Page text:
Just like an employee you have to take into account the time you spend on tasks for which you can not bill the customer
We take an average of 13-16 days for which you can write invoices.

A few figures
--------------------
For net monthly wages of ... 701.67 euro
1089.54 euro
1487.31 euro
1850.01 euro

A self employed without children
has to make an annual turnover of…
(taken into account the figures and factors mentioned above)
37.920 euro
51.840 euro
65.760 euro per annum.
79.680 euro


and hence calculate a daily rate of
352,95 euro
482,51 euro
612,07 euro
741,64 euro

8. Don’t forget VAT
If you work for a company, you have to add VAT, but your customers can claim VAT back.
If you work of a government institution or a non-profit organisation VAT means a loss.
For that kind of customers your price of a day is +VAT.
----
These figures are taken within the framework of a country with high social security contribution and high taxes. You have to adapt the figures to your own country's situation.
I am aware that there is a calculator on the site, but it does not take into account all these factors.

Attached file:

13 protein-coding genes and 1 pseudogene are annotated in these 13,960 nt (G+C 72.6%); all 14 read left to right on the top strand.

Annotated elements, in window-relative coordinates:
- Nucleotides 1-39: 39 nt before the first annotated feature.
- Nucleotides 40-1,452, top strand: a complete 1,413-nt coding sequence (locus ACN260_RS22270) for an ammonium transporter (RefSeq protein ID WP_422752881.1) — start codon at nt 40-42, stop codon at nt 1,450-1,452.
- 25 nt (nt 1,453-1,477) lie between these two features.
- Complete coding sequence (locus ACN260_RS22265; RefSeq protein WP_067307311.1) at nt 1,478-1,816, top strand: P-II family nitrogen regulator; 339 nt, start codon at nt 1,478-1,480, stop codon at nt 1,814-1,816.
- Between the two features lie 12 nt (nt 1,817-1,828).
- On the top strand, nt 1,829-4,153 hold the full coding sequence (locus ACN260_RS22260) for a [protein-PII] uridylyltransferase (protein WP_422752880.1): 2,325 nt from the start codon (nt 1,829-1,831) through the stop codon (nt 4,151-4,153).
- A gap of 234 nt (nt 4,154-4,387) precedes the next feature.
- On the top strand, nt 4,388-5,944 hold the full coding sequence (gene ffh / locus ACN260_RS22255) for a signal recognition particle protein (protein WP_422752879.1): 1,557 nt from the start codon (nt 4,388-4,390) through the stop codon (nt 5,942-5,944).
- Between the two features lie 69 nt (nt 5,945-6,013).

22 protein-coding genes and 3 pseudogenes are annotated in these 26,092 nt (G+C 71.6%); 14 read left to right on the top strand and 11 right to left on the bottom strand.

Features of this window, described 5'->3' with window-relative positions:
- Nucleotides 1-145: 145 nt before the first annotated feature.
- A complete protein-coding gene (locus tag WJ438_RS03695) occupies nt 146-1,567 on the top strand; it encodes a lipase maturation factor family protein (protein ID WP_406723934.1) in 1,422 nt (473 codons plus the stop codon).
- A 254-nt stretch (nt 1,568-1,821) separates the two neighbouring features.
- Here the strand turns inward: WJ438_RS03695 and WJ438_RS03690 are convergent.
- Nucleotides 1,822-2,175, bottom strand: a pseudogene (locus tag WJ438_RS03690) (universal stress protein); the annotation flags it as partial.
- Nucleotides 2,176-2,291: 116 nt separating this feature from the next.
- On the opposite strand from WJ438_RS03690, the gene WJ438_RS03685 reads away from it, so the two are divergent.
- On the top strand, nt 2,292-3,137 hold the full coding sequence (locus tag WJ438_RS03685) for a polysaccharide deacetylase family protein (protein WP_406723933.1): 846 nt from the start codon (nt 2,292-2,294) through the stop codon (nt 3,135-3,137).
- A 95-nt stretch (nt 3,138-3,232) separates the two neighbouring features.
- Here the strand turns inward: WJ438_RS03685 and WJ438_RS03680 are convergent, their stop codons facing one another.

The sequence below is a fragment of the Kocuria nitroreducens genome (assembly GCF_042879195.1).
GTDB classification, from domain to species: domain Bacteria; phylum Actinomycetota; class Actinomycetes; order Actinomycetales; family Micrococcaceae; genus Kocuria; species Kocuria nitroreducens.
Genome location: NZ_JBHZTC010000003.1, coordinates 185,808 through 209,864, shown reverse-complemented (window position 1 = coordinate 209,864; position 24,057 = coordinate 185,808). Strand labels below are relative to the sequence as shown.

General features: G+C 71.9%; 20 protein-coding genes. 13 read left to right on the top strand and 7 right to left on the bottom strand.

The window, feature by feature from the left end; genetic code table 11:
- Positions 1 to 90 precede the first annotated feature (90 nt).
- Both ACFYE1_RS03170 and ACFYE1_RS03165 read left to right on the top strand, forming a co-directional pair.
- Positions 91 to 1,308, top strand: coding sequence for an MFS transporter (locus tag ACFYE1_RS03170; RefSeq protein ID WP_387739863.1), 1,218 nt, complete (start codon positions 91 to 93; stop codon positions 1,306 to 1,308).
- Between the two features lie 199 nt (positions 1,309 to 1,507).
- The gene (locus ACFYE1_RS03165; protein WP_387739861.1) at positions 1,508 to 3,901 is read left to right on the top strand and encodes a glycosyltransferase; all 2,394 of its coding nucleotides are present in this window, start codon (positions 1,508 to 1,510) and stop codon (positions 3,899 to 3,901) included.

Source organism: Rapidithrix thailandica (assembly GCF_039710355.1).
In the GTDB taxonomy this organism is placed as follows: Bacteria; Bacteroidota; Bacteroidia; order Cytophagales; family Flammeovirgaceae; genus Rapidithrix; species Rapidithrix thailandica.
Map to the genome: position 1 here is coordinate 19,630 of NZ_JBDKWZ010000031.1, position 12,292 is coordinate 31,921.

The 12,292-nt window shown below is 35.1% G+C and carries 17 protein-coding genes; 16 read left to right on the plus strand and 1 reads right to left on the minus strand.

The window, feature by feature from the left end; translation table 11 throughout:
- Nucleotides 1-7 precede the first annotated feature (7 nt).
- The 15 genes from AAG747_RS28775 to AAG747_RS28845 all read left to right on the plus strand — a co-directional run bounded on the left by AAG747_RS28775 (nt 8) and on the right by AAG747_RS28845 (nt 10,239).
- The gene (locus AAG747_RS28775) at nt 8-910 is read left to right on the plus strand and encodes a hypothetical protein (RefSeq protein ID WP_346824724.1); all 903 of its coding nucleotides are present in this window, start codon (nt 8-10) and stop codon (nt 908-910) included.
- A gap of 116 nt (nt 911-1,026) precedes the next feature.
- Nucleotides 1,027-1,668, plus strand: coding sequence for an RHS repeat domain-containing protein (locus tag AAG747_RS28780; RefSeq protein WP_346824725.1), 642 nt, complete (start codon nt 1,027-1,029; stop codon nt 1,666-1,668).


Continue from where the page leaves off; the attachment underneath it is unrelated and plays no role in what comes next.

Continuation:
And it is a fact that some translators charge less than their plumber. I wonder how they manage to survive.


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Henry Dotterer
Local time: 04:44
SITE FOUNDER
Try our rates calculator Aug 16, 2006

Here is another take - a rates calculator specifically for translators:
http://www.proz.com/?sp=rate_calc


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Piotr Wargan  Identity Verified
Poland
Local time: 10:44
English to Polish
+ ...
Plumbers revisited Aug 16, 2006

Williamson wrote:

and hence calculate a daily rate of
352,95 euro
482,51 euro
612,07 euro
741,64 euro


And it is a fact that some translators charge less than their plumber. I wonder how they manage to survive.





I dare ask - 740 EUR per day? ... or I did not see the catch ?

Take care,

P.


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Christel Zipfel  Identity Verified
Italy
Member (2004)
Italian to German
+ ...
Plumbers charges Aug 16, 2006

I could never ever charge what my plumber charges!

He worked for 45 minutes in my bathroom. Charged 50 €. Not even gave me an invoice.